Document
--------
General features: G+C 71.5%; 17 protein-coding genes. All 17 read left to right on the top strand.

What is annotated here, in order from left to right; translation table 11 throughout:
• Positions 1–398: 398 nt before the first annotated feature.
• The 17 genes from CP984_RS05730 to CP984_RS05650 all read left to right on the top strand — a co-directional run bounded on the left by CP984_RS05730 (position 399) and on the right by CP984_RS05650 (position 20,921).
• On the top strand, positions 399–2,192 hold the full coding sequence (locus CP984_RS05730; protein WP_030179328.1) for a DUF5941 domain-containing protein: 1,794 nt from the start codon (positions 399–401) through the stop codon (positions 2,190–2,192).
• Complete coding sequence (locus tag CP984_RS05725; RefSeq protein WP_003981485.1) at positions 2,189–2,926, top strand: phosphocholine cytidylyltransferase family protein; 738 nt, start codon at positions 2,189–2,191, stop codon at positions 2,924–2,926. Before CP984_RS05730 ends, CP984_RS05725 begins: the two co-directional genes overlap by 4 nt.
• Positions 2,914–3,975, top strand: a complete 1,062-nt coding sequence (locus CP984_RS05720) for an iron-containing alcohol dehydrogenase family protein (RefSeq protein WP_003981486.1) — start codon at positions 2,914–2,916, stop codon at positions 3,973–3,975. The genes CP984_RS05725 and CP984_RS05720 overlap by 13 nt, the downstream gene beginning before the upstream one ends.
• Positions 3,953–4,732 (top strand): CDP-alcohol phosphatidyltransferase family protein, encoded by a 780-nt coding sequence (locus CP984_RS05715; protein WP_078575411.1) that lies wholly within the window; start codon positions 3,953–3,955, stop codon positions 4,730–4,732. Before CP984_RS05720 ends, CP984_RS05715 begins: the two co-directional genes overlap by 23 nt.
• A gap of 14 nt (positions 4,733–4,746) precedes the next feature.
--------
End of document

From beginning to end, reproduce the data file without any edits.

General features: G+C 71.5%; 17 protein-coding genes. All 17 read left to right on the top strand.

What is annotated here, in order from left to right; translation table 11 throughout:
• Positions 1–398: 398 nt before the first annotated feature.
• The 17 genes from CP984_RS05730 to CP984_RS05650 all read left to right on the top strand — a co-directional run bounded on the left by CP984_RS05730 (position 399) and on the right by CP984_RS05650 (position 20,921).
• On the top strand, positions 399–2,192 hold the full coding sequence (locus CP984_RS05730; protein WP_030179328.1) for a DUF5941 domain-containing protein: 1,794 nt from the start codon (positions 399–401) through the stop codon (positions 2,190–2,192).
• Complete coding sequence (locus tag CP984_RS05725; RefSeq protein WP_003981485.1) at positions 2,189–2,926, top strand: phosphocholine cytidylyltransferase family protein; 738 nt, start codon at positions 2,189–2,191, stop codon at positions 2,924–2,926. Before CP984_RS05730 ends, CP984_RS05725 begins: the two co-directional genes overlap by 4 nt.
• Positions 2,914–3,975, top strand: a complete 1,062-nt coding sequence (locus CP984_RS05720) for an iron-containing alcohol dehydrogenase family protein (RefSeq protein WP_003981486.1) — start codon at positions 2,914–2,916, stop codon at positions 3,973–3,975. The genes CP984_RS05725 and CP984_RS05720 overlap by 13 nt, the downstream gene beginning before the upstream one ends.
• Positions 3,953–4,732 (top strand): CDP-alcohol phosphatidyltransferase family protein, encoded by a 780-nt coding sequence (locus CP984_RS05715; protein WP_078575411.1) that lies wholly within the window; start codon positions 3,953–3,955, stop codon positions 4,730–4,732. Before CP984_RS05720 ends, CP984_RS05715 begins: the two co-directional genes overlap by 23 nt.
• A gap of 14 nt (positions 4,733–4,746) precedes the next feature.